R&E Tax Credit To Be Considered on House FloorMay 7, 2014
The House is set to vote in the next day or so on making the research and experimentation (R&E) tax credit permanent. The American Research and Competitiveness Act of 2014 (H.R. 4438), introduced by Reps. Kevin Brady (R-Texas) and John Larson (D-Conn.) provides a strengthened, permanent R&E credit, retroactive to the beginning of 2014. Meanwhile, the Senate is planning a vote on a larger package temporarily extending nearly all of the expired tax breaks (S. 2260) in the next two weeks.
This clearly demonstrates how the House and Senate are taking different approaches to the tax extenders that expired at the end of 2013. In early April, the Senate Finance Committee passed a two-year extension of nearly all of the expired tax breaks, whereas the House Ways and Means Committee is honing in on some of the breaks to determine their economic importance and then working to extend them permanently, creating greater certainty for businesses. While the approaches are quite different, neither offset the costs with other tax or spending provisions.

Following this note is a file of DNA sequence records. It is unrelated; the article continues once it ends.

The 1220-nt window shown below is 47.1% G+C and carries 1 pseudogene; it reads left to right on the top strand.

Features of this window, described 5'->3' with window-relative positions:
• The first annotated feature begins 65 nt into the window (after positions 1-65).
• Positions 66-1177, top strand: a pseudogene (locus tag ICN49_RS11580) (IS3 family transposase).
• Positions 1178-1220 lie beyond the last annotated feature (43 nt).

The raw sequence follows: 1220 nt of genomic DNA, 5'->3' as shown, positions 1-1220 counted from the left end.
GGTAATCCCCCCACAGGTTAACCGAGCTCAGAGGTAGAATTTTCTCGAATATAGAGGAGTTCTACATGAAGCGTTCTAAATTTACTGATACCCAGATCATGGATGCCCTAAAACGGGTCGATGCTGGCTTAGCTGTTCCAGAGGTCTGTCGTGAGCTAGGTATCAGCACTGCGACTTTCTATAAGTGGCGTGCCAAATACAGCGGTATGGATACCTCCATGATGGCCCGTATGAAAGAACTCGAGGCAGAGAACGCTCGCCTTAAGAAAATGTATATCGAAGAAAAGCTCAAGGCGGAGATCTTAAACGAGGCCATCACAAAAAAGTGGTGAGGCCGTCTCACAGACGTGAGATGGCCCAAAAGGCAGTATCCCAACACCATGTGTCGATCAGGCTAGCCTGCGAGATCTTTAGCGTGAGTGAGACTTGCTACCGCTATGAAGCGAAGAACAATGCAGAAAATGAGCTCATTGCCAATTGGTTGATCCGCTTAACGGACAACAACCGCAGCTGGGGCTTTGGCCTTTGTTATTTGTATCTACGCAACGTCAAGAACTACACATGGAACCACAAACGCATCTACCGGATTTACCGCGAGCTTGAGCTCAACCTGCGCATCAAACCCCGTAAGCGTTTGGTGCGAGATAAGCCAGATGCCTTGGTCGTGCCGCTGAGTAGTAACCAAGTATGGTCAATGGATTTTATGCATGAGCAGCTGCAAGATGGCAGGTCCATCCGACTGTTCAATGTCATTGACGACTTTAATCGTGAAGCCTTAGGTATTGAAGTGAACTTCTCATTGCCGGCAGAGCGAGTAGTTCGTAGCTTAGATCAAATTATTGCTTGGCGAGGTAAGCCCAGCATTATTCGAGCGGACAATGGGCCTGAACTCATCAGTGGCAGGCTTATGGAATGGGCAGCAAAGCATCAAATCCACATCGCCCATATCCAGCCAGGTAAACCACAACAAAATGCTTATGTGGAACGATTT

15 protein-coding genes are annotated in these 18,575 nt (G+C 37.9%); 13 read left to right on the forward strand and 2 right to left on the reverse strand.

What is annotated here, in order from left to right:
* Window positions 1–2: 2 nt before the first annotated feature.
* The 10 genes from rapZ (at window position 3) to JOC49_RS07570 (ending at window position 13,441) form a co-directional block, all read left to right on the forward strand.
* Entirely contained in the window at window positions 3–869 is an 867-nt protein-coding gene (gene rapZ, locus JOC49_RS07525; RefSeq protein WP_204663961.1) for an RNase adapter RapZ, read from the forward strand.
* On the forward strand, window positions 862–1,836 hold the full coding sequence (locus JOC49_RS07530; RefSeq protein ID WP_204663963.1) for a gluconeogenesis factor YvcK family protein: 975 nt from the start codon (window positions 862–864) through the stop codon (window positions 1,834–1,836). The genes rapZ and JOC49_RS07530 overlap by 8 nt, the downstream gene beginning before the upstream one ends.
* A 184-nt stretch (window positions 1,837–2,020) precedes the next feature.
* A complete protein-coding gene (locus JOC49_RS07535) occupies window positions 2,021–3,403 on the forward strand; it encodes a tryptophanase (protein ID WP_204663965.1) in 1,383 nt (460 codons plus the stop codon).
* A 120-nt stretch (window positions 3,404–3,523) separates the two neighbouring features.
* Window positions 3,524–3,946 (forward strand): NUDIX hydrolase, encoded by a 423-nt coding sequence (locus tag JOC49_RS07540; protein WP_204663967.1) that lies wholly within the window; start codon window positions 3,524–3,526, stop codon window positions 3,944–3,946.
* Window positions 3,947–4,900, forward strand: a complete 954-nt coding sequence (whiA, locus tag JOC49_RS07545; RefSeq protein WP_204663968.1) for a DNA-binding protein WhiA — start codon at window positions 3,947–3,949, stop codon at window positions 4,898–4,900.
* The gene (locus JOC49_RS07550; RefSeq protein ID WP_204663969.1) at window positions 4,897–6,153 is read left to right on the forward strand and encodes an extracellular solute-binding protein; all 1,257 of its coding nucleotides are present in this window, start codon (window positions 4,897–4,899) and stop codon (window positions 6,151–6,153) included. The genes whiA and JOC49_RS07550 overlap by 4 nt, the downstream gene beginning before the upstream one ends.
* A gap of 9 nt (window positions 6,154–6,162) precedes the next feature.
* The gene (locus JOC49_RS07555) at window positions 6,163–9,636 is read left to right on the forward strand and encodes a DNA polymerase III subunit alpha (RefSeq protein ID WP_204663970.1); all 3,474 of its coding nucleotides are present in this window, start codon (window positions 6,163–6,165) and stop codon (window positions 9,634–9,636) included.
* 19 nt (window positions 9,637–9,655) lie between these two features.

The R&E credit has been part of the tax code since 1981 and, because it has always been temporary, Congress has renewed it more than 14 times. The uncertainty created by its expiration date—most recently on Dec. 31, 2013—makes business planning difficult.
Currently, there are four separate credits. The main credit allows companies to claim a 14 percent credit for research expenses that are more than half of their three-year average, or six percent if the company had no research expenses for the past three years. The idea behind comparing a company’s research spending with previous years is to only subsidize incremental research that would not already be undertaken by the company. H.R. 4438 makes this credit permanent and increases it from 14 to 20 percent (10 percent if the company had no research expenses for the last three years).
The R&E credit floor vote is the result of a markup held last week by the House Ways and Means Committee where they considered permanently extending six tax breaks – the research and experiment credits, Section 179 expensing for small businesses, an active financing exception and look-through rules for multinational corporations, and two other tax breaks for S corporations. Votes on these other measures have not been scheduled yet. The Congressional Budget Office estimated that these six extensions would cost a combined $310.6 billion over the next decade.